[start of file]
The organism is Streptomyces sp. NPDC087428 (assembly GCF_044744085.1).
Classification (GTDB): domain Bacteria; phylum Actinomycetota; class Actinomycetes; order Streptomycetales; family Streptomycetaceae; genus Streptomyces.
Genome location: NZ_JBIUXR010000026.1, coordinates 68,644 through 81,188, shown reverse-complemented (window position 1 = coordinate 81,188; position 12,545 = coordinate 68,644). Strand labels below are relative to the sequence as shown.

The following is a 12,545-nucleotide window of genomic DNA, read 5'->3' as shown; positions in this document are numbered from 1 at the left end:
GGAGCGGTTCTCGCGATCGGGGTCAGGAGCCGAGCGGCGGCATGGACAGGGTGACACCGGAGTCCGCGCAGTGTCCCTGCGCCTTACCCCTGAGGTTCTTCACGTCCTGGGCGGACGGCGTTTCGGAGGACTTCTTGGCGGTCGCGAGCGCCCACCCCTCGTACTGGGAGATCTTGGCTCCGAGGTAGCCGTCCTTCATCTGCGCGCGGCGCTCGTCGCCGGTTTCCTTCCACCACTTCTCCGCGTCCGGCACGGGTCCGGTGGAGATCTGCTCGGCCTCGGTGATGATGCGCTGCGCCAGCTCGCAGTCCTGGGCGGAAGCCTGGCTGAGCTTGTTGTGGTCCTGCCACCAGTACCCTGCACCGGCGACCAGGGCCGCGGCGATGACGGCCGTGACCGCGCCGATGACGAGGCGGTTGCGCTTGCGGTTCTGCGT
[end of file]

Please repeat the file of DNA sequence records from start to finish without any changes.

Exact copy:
The organism is Streptomyces sp. NPDC087428 (assembly GCF_044744085.1).
Classification (GTDB): domain Bacteria; phylum Actinomycetota; class Actinomycetes; order Streptomycetales; family Streptomycetaceae; genus Streptomyces.
Genome location: NZ_JBIUXR010000026.1, coordinates 68,644 through 81,188, shown reverse-complemented (window position 1 = coordinate 81,188; position 12,545 = coordinate 68,644). Strand labels below are relative to the sequence as shown.

The following is a 12,545-nucleotide window of genomic DNA, read 5'->3' as shown; positions in this document are numbered from 1 at the left end:
GGAGCGGTTCTCGCGATCGGGGTCAGGAGCCGAGCGGCGGCATGGACAGGGTGACACCGGAGTCCGCGCAGTGTCCCTGCGCCTTACCCCTGAGGTTCTTCACGTCCTGGGCGGACGGCGTTTCGGAGGACTTCTTGGCGGTCGCGAGCGCCCACCCCTCGTACTGGGAGATCTTGGCTCCGAGGTAGCCGTCCTTCATCTGCGCGCGGCGCTCGTCGCCGGTTTCCTTCCACCACTTCTCCGCGTCCGGCACGGGTCCGGTGGAGATCTGCTCGGCCTCGGTGATGATGCGCTGCGCCAGCTCGCAGTCCTGGGCGGAAGCCTGGCTGAGCTTGTTGTGGTCCTGCCACCAGTACCCTGCACCGGCGACCAGGGCCGCGGCGATGACGGCCGTGACCGCGCCGATGACGAGGCGGTTGCGCTTGCGGTTCTGCGT